Every day of his young life Safrudin climbed the forest to the cave by the waterfall and brought food to the old man. The old man never thanked him, never smiled, never spoke. ‘Speak to me!’ demanded Safrudin, but the old man remained silent. ‘Listen to me,’ persuaded Safrudin but the old man appeared not to hear. So Safrudin went back down the mountain, washed in the river, ran to school, hurried home, helped his mother tidy their small house, collected and chopped firewood for cooking, went fishing, played with his friends, ate supper, sat outside the village shop while inside the men drank palm wine and smoked and the bigger youths played their guitars and sang, went home, unrolled his sleeping mat, wrapped a sarong around him, slept, awoke, collected the cooked rice and a little vegetables saved from supper and hurried up the mountain to the cave. The old man always sat in the same position. ‘Does he ever move?’ Safrudin wondered. Surely he must move – he must relieve himself, he must eat or drink or wash. But it seemed to him the old man was a living statue, his face a mask of life. The only apparent change each morning was the empty plate. ‘Perhaps the birds ate the food?’ Safrudin wondered, or the wild monkeys, snakes or lizards. Sometimes the old man’s silence made Safrudin cross. Especially when it was raining and slippery or he was late. ‘Why are you here?’ he demanded. ‘Are you here because you are Good or because you are Bad?’ But never by word or expression did the old man offer any clue to his thoughts – if he had any thoughts, which Safrudin began to doubt. Nobody else offered any suggestions about the old man. Neither Safrudin’s mother busy cooking and cleaning, or his father ploughing the paddy-field or going out fishing in their leaky canoe, nor the village schoolteacher or the headman. They all simply shrugged. ‘He is a hermit,’ they agreed and returned to more important and more immediate concerns. Sometimes Safrudin reproached the old man. ‘Every day I bring you food, but you never thank me. I ask you questions but you never reply.’ The old man remained silent and motionless. As Safrudin went away he was tempted to shout back spitefully, ‘Perhaps you are as stupid as a water buffalo and don’t know anything at all!’ But he didn’t say it, because he didn’t really believe it and he sensed that if he did there was something about the silent and harmless old man that would reproach him. After that Safrudin did not want the old man to speak. He did not want him to reveal anything about himself. He wished him to remain a mystery. And sometimes when he brought him his food he was so scared the old man might say something that he even raised a finger to his lips to stop him. Nothing changed except the seasons. The old man remained in his cave and Safrudin continued to bring the food his mother provided. And the only witness was the mountain, the sky, the clouds, trees, butterflies – silent watchers to this small unchanging scene. Then one day a man, who tapped rubber from trees growing wild in the forest, announced the hermit was no longer in the cave. ‘Vanished,’ he told an audience in the village shop always eager for gossip. Next morning Safrudin hurried to the cave but the report was true – the cave was empty. The old man had left. There was no trace of his ever being there. The sandy floor at the entrance where he always sat lay undisturbed. For a few days the old man’s disappearance was a key topic of conversation. Everybody had a theory of their own or supported someone else’s. Had the hermit been attacked and robbed? Had he been eaten alive by wild animals? But there was nothing valuable on him to steal and little enough flesh to eat, and no sign of violence. It was almost as if he had simply dissolved in the thin air around him. For a few more days Safrudin continued to visit the cave just in case the old man returned – but each time the cave faced him as empty as the day before. On his final visit Safrudin sat down on the sand floor in the same position he had always seen the hermit; his legs crossed and his feet tucked under one another, one arm resting across his lap and the other hand upturned loosely on his knee. Safrudin realised how awkward and uncomfortable it was to try and sit motionless like this, and he was amazed the old man had managed for within a few minutes Safrudin felt cramp in both legs and had a struggle to unknot his limbs and massage the pain away. When he finally stood up he noticed that his efforts had disturbed the sand and revealed a small gold-coloured ring. He picked it up. It was too small to fit on any finger – a cheap ring one would buy for a small child and he wondered who might have dropped it, for he had never seen the hermit wearing it. Perhaps the old man had found it somewhere on his journeys and he too, thinking of the child it had been bought for crying briefly at its loss, had kept it as a talisman. Safrudin carefully put it in his pocket – the only one without a hole; deciding he too, as the inheritor of the ring, would keep it. He smoothed down the sand and left. Later at home he found some thread and hung the cheap ring round his neck. For it reminded him that someone somewhere had made it, an excited child barely old enough to speak had pointed to it and proudly worn it and carelessly lost it and briefly cried over it and the old hermit passing later had picked it up and kept it. So the tiny ring assumed a significance out of all proportion to its value – which was nothing, and Safrudin continued to wear it round his neck long after the hermit and the excitement of his disappearance had been easily and carelessly forgotten. Now that Safrudin had more time to spare his mother suggested he might help an old couple in the village who had very little to live on. The husband was a tall, gaunt man who made brooms – binding together the spines of coconut fronds, or the husks. His wife, who had one of the loveliest smiles Safrudin had ever beheld, was so bent and crippled with arthritis she could no longer even straighten her fingers. Their children had grown up and left except one good-for-nothing son who did no work and cadged whatever he could from anyone he could persuade. As a young man the broom-maker had worked as a fisherman and the half-rotten canoe still lay pulled up in the muddy creek outside their hut. Safrudin set to work to repair it as best he could, caulking the leaks, carving a new paddle and mending the patched sails, so that sometimes he could help the old broom-maker go downriver and across the lagoon to the island of coconut palms where he still loved to fish and remember bygone days. When the broom-maker saw the ring around Safrudin’s neck and heard how he acquired it he told him a story. ‘Your ring reminds me of one I found long ago when I was a young man fishing near here.’ The old man peered at him. ‘The sea was clearer then or maybe my eyes were, but I loved to dive deep among the reefs and watch the fish darting between the corals; slender finned fish sailing like stately schooners, fat fish I would have loved to harpoon, fish of all shapes and sizes, - especially the tiny ones – brilliant blue, or the orange striped fish that shelter in the fronds of the anemones.’ Safrudin nodded. He too loved to dive down into the clear depths and watch the sea life.  The old fisherman went on, ‘There are giant clams down there that open and close like jaws and be mindful never to put your hand in them or they will snap shut and nothing can dislodge them, so that you will drown before you can escape.’ His father too had warned Safrudin of this danger. ‘One day,’ continued the old man, ‘I saw something shining within the open jaws of this giant clam and peering closer I realised it was a golden ring. Later I weighed myself down with a small sack of sand tied round my waist, so as to stay down longer. Only each time I went too close the clam snapped shut as if to hide its treasure.’ He adjusted his hat to shield off the glare from the sea and gazed at Safrudin with a wistful smile. ‘It was as if that clam was a self-appointed guardian of some secret, for often I wondered where the ring came from and how it got there.’ ‘So you never got it?’ ‘No – and after a while I didn’t wish to. I decided the ring was not meant for me to take. However,’ he continued, ‘because I was a young man who liked to sit in the shop and drink palm wine, and had a loose tongue, I told the story to the other fishermen, but although I described very carefully where the giant clam lay – among which corals, on which reef – and although many young men dived for it armed with weights and knives to prise open the reluctant clam, no one ever found it.’ He scratched his grizzled chin, ‘So it became a legend and the legend grew into a myth. Even now boys who go swimming there believe the reef is the guardian of some great secret, and as is the way with myths – they travel and as they travel they become grander and less believable.’ He reached for a paddle to steer the canoe home across the lagoon. ‘Be wary of myths and legends,’ he advised Safrudin. ‘And of those who tell them, for they may tell you the way to discover a great secret and you may be persuaded to follow their advice only to find the secret eludes you. For what they cannot tell you in words, what they cannot share with you is that moment of triumph when they alone glimpsed this secret that swayed their heart.’ With a following breeze and the patched sail bellying out, Safrudin and the old fisherman sailed across the sandbar and up-river to the village. Later, as the old man was tying his brooms together, binding them tightly with supple strips of rattan bark he returned to the story. Looking carefully at Safrudin he said ‘Perhaps there was no gold ring at all – perhaps it existed only in my imagination. For sometimes when I think of it the gold ring lies not on the bottom of the seabed but deep within the secrets of my own soul and one day, perhaps soon, who knows, I will dive down again in the clear blue depths as I used to long ago, only this time it will not vanish and, clutching it with both hands raised above me, I will soar up to the surface shining far above.’ In the village there lived a boy called Nauli, whose limbs and face were twisted – so that one foot dragged sideways and one hand held up against his chest, and his mouth opened awkwardly so that he couldn’t speak, only utter noises. Sometimes he started to shake uncontrollably and fell twitching pitiably on the ground. Despite all this Nauli invariably smiled his misshapen smile and waved his misshapen hands at everyone who passed and the whole village cared for him. Nauli had been abandoned by his parents. Rumour claimed he was cursed to be crippled because he had been born outside marriage. But if his real parents were too ashamed to claim him, the village took their place; mothers clothed and fed him, working men let him follow them and children helped him to join in their games as much as he was able. Soon after Safrudin acquired the hermit’s ring Nauli seemed to seek him out for particular attention. He took to waiting by Safrudin’s house, sitting on a wall and waving as he went to school and following him when he came home again. And whenever he came close he peered at the little ring on its string hanging round Safrudin’s neck, reaching up clumsily with his one good hand to touch it. One day, because Nauli indicated it, Safrudin hung the ring around Nauli’s neck. Then the crippled boy led him slowly by the hand along the path where they sat together in the shade of a tree and Nauli picking a thin twig started to draw a butterfly in the dust. Safrudin was astonished how well he could draw with his one good hand, while the rest of his twisted body splayed awkwardly on the ground. After he had finished he smiled happily at Safrudin, brushed out the drawing, pulled off the ring and gave it back. Next day Safrudin hid a school slate and some sticks of chalk under his shirt to bring home and in the afternoon walked slowly with Nauli into the forest. As the boy stumbled behind him he kept exclaiming in delight at the flowers, the insects, the butterflies. When he saw a blue kingfisher swoop low over the stream he followed its flight with his good hand, trying also to mimic its call and later when Safrudin handed him the slate and hung the ring around his neck, Nauli from memory drew a perfect replica of the bird in flight and when it was finished, laughed in joy, and rubbed his sleeve across the slate to wipe it out. One day Safrudin forgot to take the ring back from Nauli – who clutching his treasure eagerly to his chest struggled up the stony path into the forest. And there quite alone he lay down and looked up through the treetops to the clear blue sky and watched intently and with great inner joy the birds flying between the branches and the bright butterflies folding their wings as they rested. There and then, only and absolutely Nauli felt complete peace and pleasure rise up in his heart, but later as the shadows lengthened he realised evening was coming and struggled to get up – promising the place he would return soon. His crippled hand still clutching Safrudin’s ring to his chest, Nauli staggered back down the steep path, trying to hold on to the trees for support. Out of breath now, he paused panting against a steep rock for strength; through a giddy haze it seemed to him that instead of the broken path down through the forest, there unrolled before him a carpet of green light and when he tried to claw his crippled hand away from his chest it opened like a white bird’s wing, and his dragging feet lifted as easily as a leaping footballer and he looked up into a sky that was no longer dark with doubt but silver and starbright, full of hope and expectation. And as in a dream a great voice was softly calling to him, ‘Nauli, Nauli, Nauli ...’ Nauli released his grip on the rock and let himself fly. All night the village searched for Nauli, carrying flares and calling his name. At dawn they found his broken body wedged between jagged rocks, hand and feet flung out all ways. Safrudin could not wipe back the tears of his grief fast enough, but even as they carried Nauli’s body away for burial, looking up he saw a sea eagle flying back and forth high overhead, dipping its wings as if in a final salute. A blind stranger working his way slowly down the path where Nauli died poked his guide stick into the dust where the ring had spun out of Nauli’s grasp and quite by chance the ring jammed on the spike.  The blind man continued towards the village. He was thirsty and tired and gaining the shade of the first house he came to – which happened to be Safrudin’s – he sat down wearily. Safrudin, seeing him outside, took him a glass of water and a plate of boiled yams. As he offered them he was astonished to see his ring glinting on the tip of the blind man’s stick. He carefully removed it. It was easy to guess how the blind man had come upon it but Safrudin questioned him, just to be sure. ‘Ah, so that’s what I picked up – I didn’t know,’ he replied. ‘I heard something tap-tap against the rocks as I continued but I didn’t realise what it was.’ Safrudin told him the story of the ring. ‘It was my talisman,’ he concluded. ‘Only it didn’t bring any luck to Nauli.’‘Who knows what luck is?’ the man suggested. ‘For it guided me here and you have given me food and drink to help me on my way.’ ‘So why didn’t it guide Nauli out of harm’s way?’ sobbed Safrudin quite overcome by the memory of his friend. The blind man reached an arm across to comfort him. ‘You say how attracted he was to it, and when he wore it with what artistry he could draw. Who can tell what illumination it gave to your friend, what visions it inspired, what release from his infirmity? Do not blame yourself, it gave him freedom and who knows but even now his spirit, freed from the prison of his body, may be flying above our very heads among the birds and butterflies he loved, and smiling down at us.’ The blind man rolled the ring in his palm. ‘Why, perhaps it will give me insight also, and guide me on my way.’ ‘Where are you going?’ asked Safrudin, anxious not to lose his ring to a stranger. The blind man replied rather vaguely, ‘On a pilgrimage, I suppose.’ ‘What religion are you?’ inquired Safrudin politely. ‘All religions and none,’ replied the blind man. ‘How can that be?’ asked Safrudin, astonished. A wistful smile crossed the blind man’s face. ‘Over the centuries how many pilgrims, how many devotees have followed the path of one inspired prophet or another – seeking to understand their teachings, to copy their example, to dedicate their own SELF to the greater self of the prophet, and so discover the path to salvation. Is that not so?’ Safrudin nodded uncertainly, making a concentrated effort to understand exactly what the blind man was suggesting. The stranger paused for a sip of water. He went on, ‘But I am blind so I cannot read learned books and too much teaching and preaching confuses me. It seems to me in my stupidity that however dedicatedly someone may follow their chosen prophet can their message alone enable one to glimpse the moment of inspiration that changed their life. For one prophet it happened under a spreading tree, another in the desert. But if you or I, even with the very same words of these devout prophets on our own lips and in our own hearts, sit beneath the same tree or fast in the same desert, the same vision of enlightenment will not necessarily come to us.’ He paused again to nibble a yam. ‘Everyone must discover enlightenment for themselves!’ He chuckled, still clutching the ring. ‘I stumble here and there like an idiot, never knowing from one day to the next where I’ll end up, for although the goal is the same the guides may be different.’ He tapped his stick and handed Safrudin back his ring. ‘Sight will not show me the way,’ he concluded, ‘If the quest is not already printed on the map of my heart. And your talisman,’’ he murmured, ‘it used me to come back to you. Yes,’ he reflected, ‘There are so many guides. We ignore them at our loss. The smile of a crippled boy, a bird soaring in the sky, the sun setting over the ocean. For me it lies more with other senses; - a friendly voice like yours, the sound of a stream, the sigh of wind in the trees, a ring my stick picked up that led me to refuge.’ So after he had rested the blind stranger went on his way and Safrudin replaced the ring on a string around his own neck and although he often grieved over his crippled friend’s death he was comforted by the blind man’s words. By now Safrudin was a tall, strong youth. He excelled in sport, was clever at school and played the guitar better than anyone in the village. All the girls in the village admired him and their heartbeats quickened when he smiled at them. Both teacher and headman predicted a golden future for him. All this flattery did not affect Safrudin. He didn’t neglect his family and was as happy helping his mother in the house as he was working with his father in the field. When he was eighteen he was engaged to a girl he had known since childhood. His parents were delighted. The couple were married with all the ceremony the families could afford. As custom dictated for a year Safrudin lived with his young bride at her parents’ house, and when he brought her home, there came also their new-born son – a bright eyed impish boy, who gurgled and laughed as he lay rocking in his hammock. They named him Safi after his father and on the day of his naming Safrudin untied the ring from around his neck and slipped it onto the first finger of his child, and the infant son raised his tiny fists in the air and laughed with delight. Happiness seemed assured. Suddenly everything changed. Like a black cloud of locusts sweeping in over the open plain came war. But if this was a freak of nature it was entirely human made, fermenting as if out of some small speck of chaos in some deranged human heart until it grew to overwhelm with a madness of indiscriminate destruction. Nobody in the village understood. All they knew was an approaching unstoppable terror that overcame everything and everyone. Towns bombed, villages burned, women raped and hacked to death, men lined up and shot, children gutted. In fields where the emerald green rice was peaceably growing now lay a hidden sowing of landmines yielding a harvest of sudden agonised screams, blood and death. So they ran. Safrudin, his young wife and child, his parents. They fled into the forest building shelters of sticks and leaves, scratching at stones and sky for edible roots and berries, sometimes eating dirt to stem the gnawing pangs of hunger. Fear forced them on – fear led by the insatiable inflowing tide of war that left in the flotsam of its fury ample evidence of its capacity to destroy. So instead of smiles and laughter between them came only tears, sadness and the shadow of fear. The child wasted, Safrudin’s mother lay too weak with malnutrition and malaria to go any further, Safrudin’s father consumed by black depression and hopelessness, and his young wife miscarried their second child in a paroxysm of grief and pain. Safrudin venturing out of the forest one day to try to find food or medicine found himself suddenly surrounded, thrown into an open truck manned by armed and drunk militias demanding whose side he was on, who he supported, where his loyalty lay. And when he could not give the answers they wanted they clubbed him with rifle butts and kicked him with their boots until his face was smashed to pulp, his teeth broken off, his eyes closed, his nails torn out, his ribs cracked, his legs broken. Pain falling on pain numbed him into a vacuum of mindlessness where all he begged for was the blows to cease, the agony to end. Lost too in the faraway corners of his thoughts were those fears for his family – fears that he dreaded above even the pains of his torment for the waves of despair they brought seemed to tear open his heart even as this constant torture tore his body. Safrudin tried to force these thoughts so far back into the dim recesses of his memory where they could no longer parade before him and add to his terrible despair. He lived moment to moment, day to day, moon to moon, leaf fall to leaf flush without hope and in the end almost without fear for himself. Sometimes he was dragged out of his cage, manacled and set to work. By night he heard only the agonised screams of those whose torture provided the pleasure and diversion of the thugs who boasted they were freedom-fighters, guardians of liberty and who, ripe with drink, sang their hollow heroic songs. So each day Safrudin was dragged out to flush and sweep away the blood and gore from the stinking cells that were the militia’s playpens, and on each occasion he felt a creeping terror lest he should discover among the debris of shoes and clothes and skin some evidence of his own family. One day his worst fears seemed to come true when he saw something glinting on the floor and clutching this ring Safrudin grovelled sobbing and retching in uncontrollable spasms at the thought of his butchered child. It was only later in the foetid cage where he was imprisoned that he dared look again and found to his immense relief that the ring was too costly – and too big, even for his own fingers. Perhaps it was because he appeared to have lost his mind that Safrudin was saved. He became the camp simpleton, mocked, cursed and spat on as he dragged his broken legs behind him like the crippled boy, Nauli, half blinded by malnutrition, infections and beatings, he tottered along using, like a blind man, a bamboo stick to guide him. Sometimes Safrudin smelled perfume and heard the teasing laughter of women come to entertain the soldiers, but he found it impossible to consider them remotely related to his own wife and mother who sometimes appeared in his dreams only to haunt rather than comfort and he woke screaming and deranged from these nightmares. In time Safrudin became little more than a caged beast, homeless, helpless and completely at everyone’s mercy. And this suffering and indignity lasted long beyond his ability to count. Days and nights numbered in hundreds and then in thousands. Safrudin knew of no other existence but the one he now had and he expected none other until he vaguely supposed the agony of his life would succumb to welcome death. But even as he eked out this animal existence somewhere far beyond his knowing, beyond even the knowing of the militias, beyond the furthest horizon of this forest and that ocean and the next, powerful men – merchants of power who bought and sold and bargained not rice or rubber but war and peace for their profit, dealing between them poverty and prosperity in stakes of millions of this and billions of that, shuffling cities and frontiers and whole populations as no more than gaming chips, these great men who held at their mercy the future and fate of millions, sat around long, polished tables in lofty elegant rooms lit by glittering chandeliers, ministered to by dutiful attendants, their every move and gesture watched and noted by a selected audience of accredited reporters. In this way the economics of war and peace were debated and the behind-door bargains were agreed and the public manifestations of the mighty were committed to paper. When the official handshakes, photocalls and interviews appeared in newspapers and televisions the world over, when the presidents and princes, democrats and dictators left their heady responsibilities behind and retired once more to their palaces and their people waving bits of paper titled the Treaty of this or that, promising everlasting peace and prosperity and an eternal end to suffering and persecution, when the dutiful attendants covered the ceremonial chairs and the polished tables with dust sheets and rolled up the red carpets, when the reporters set off seeking new sensations to traumatise or entrance, then gradually spreading back over the horizons of distant continents and empty oceans came drifting new clouds – white, fluffy clouds heralding a new beginning – where what had been was now dismissed as one of those unfortunate aberrations of politics. These white, fluffy clouds of peace took a long time to reach the distant shores of Safrudin’s land, but already, quite unknown to him, a restless fear of retribution fed the minds of those who managed the dreaded death camps. Safrudin noticed nothing except that everywhere seemed quieter, and then one day he awoke to find the place apparently deserted. No one came to harass him, or to drag him manacled from his cage. He waited. One thing he had learned during all those long years was waiting. Another was fasting and a third was silence. So he waited. He had banished long ago and far away such luxuries as hopes or dreams and these didn’t willingly return to such a reluctant host. But when after one or two days nothing happened – no rattle of dragging chains, no screams or pleas for pity, no mocking laughter, no pistol shots or the sickening sounds of human butchery, no acrid smoke from victims burned alive by rubber tyres – only a stubborn enduring, uninterrupted, rather unnerving silence, broken only by geckos calling in the swamps and the whining of mosquitoes in the humid dark. Safrudin’s bamboo cage was so rotten that it required little force to prise the bars apart. He sat outside on the edge peering about with his blurred and troubled vision, puzzled and wondering what he should do. He had no idea where he was. For so long his world had been a small barred space that the outside scared him by this challenge of openness. He was so used to living from one order to the next that the absence of any confused him. He sipped water from a broken pipe and dragged himself into the prison yard. Ahead, hanging open stood the barbed wire gates. Flies buzzed heaps of filth. No guards challenged him. Safrudin moved a step forward expecting a shout or clout or shot. Another step, then another. He slowly passed between the open gates as in a dream and viewed dizzily before him a dirt track going somewhere. But somewhere frightened him. Going somewhere had trapped him before. Safrudin, during his caged years had gained animal instincts of which the most important was to be wary. And he had also learned a dread of people. So unlike most expectations he did not follow the track leading somewhere but turned into the forest beyond the swamp leading nowhere. Nowhere was where he might be safe, and he lay down beneath the tall shading trees and wondered if he dared to try and think. A butterfly settled on his smelly rags and then another. Within a few moments he was covered with small yellow butterflies. It was as if his filthy body was their food and he no more than a field pushing up bright yellow flowers. The idea repulsed him so that he shook them off and sitting up he noticed the sun shining through the treetops. He sat very still hoping the sun would not turn into a prison lamp waking him for a night’s beating, but the sun seemed quite uninterested and settled out of sight and the dusk grew deeper and high up between the trees he watched as stars appeared and a small rather worn-thin moon. Safrudin watched uncritically and dry-eyed. Deep within he sensed years of pent-up tears welling but they did not burst. There seemed no point. Not now. Not any longer. He did not know how to define his feelings – or if he had any. He felt empty of wonder, relief, hope, anticipation. He watched the night sky pass slowly overhead and with the rising sun he gathered himself stiffly together, found a broken stick as a crutch and hobbled forward through the trees.As the day proceeded and he met no one he began to consider where he should go. ‘If I follow the sun,’ he thought logically, ‘Will it not lead me to the sea?’ Safrudin had long ago given up the hope of there being any home to return to but the idea grew in him just to glimpse the sea again – just once, would be enough. For days he walked slowly over the forested hills sometimes along overgrown paths, sometimes deep in the jungle. His only guide was the moving sun and his only wish to glimpse from afar the sea – as he remembered in his boyhood. The countryside he passed through was deserted; villages abandoned, schools destroyed or with their roofs collapsed. Sometimes out of curiosity or for shelter he entered village halls to find faded photos or notices barely legible still pinned to the walls and the floors littered with discarded papers. He had little to eat, sometimes wild bananas or fallen fruits, but he no longer felt hungry or any urge to eat. A weakness and a wariness slowly overcame him so that he often stumbled or had to sit down to get back the little strength he had left. His only concern was lest the weakness would win and prevent his last wish to view once again and for a final time, the sea. Now he found himself going slowly downhill slipping on the loose soil and the wet rocks. He could hear a stream close by and feeling thirsty aimed for it only to fall heavily. He was stopped by a half-rotten tree, which as he clutched it left his arm covered with stinging red ants. Weakly shaking them off he gathered himself together and staggered towards the stream only to be confronted by a small pool fed from high up by a think cascade of water and beside the pool, the dark cool shade of a cave. Safrudin knelt on the sand floor at the entrance to the cave and cupping his hands drank from the pool, before wearily lying down on the ground. He fell into a deep dreamless sleep. It seemed to him that he slept for centuries. When he woke up he was immediately aware he was not alone. A small boy stood beside the pool watching him. As Safrudin looked at the boy he sensed something familiar, something far off tugging at his memory. Then he fell asleep again. When he next woke up the boy had returned and placed a plate of boiled yams in front of him. He wanted to thank the boy but no words came. He wanted to smile but no smile came either. It was as if he had not spoken or smiled for so long he had forgotten how to. He looked at the boy who seemed to understand for he slowly and deliberately raised a finger to his lips as if to indicate there was no need. Now, once again as he watched the child Safrudin had an overpowering sense of familiarity, not so much of the boy but of himself. It was almost as if he was seeing himself through the boy’s own eyes. As the child got up to leave, Safrudin wanted to call out but his mouth would not open. Then the boy turned as if remembering something and lifting a string carefully over his head he handed him a cheap shiny ring. Then suddenly Safrudin knew and tears rolled down his face washing out the weariness and despair so that it shone again as if he was newborn. And the sun rose over the mountain behind, and far off before him Safrudin saw the shining sea.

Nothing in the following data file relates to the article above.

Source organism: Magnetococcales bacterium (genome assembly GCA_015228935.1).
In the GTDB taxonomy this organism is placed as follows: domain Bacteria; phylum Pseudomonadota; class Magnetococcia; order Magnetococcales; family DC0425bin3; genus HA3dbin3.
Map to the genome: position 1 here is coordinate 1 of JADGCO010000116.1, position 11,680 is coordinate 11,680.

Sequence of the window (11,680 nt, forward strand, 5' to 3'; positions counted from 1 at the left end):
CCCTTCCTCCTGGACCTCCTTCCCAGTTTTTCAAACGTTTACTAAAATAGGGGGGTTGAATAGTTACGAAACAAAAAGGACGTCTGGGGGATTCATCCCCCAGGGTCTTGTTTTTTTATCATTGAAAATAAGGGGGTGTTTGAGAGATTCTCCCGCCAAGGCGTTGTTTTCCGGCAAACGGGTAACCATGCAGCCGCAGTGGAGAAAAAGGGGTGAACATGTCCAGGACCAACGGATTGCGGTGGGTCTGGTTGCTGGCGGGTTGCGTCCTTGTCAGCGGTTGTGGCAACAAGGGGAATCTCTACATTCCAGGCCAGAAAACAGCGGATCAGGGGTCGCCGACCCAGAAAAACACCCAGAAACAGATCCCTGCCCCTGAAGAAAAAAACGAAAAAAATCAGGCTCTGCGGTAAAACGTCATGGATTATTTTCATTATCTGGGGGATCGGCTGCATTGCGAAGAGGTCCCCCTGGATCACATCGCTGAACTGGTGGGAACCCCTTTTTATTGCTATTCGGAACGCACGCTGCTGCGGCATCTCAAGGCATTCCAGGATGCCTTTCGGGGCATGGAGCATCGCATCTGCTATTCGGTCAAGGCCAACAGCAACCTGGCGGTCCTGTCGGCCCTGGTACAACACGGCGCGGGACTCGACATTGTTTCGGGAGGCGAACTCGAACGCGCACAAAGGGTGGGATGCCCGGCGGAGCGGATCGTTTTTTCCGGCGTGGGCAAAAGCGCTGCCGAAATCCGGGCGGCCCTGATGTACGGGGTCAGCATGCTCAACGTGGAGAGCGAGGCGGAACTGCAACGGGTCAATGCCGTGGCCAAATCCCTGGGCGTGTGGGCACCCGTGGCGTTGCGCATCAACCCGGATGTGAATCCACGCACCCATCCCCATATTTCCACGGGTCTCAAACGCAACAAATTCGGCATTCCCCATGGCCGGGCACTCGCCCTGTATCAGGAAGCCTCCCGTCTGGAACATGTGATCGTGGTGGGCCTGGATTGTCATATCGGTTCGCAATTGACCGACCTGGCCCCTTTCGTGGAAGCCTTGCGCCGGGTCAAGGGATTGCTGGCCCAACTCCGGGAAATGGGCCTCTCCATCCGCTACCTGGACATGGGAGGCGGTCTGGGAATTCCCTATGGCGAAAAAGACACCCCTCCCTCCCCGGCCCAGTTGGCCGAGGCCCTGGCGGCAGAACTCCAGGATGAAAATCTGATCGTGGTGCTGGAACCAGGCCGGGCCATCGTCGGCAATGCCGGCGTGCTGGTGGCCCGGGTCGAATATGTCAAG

THE END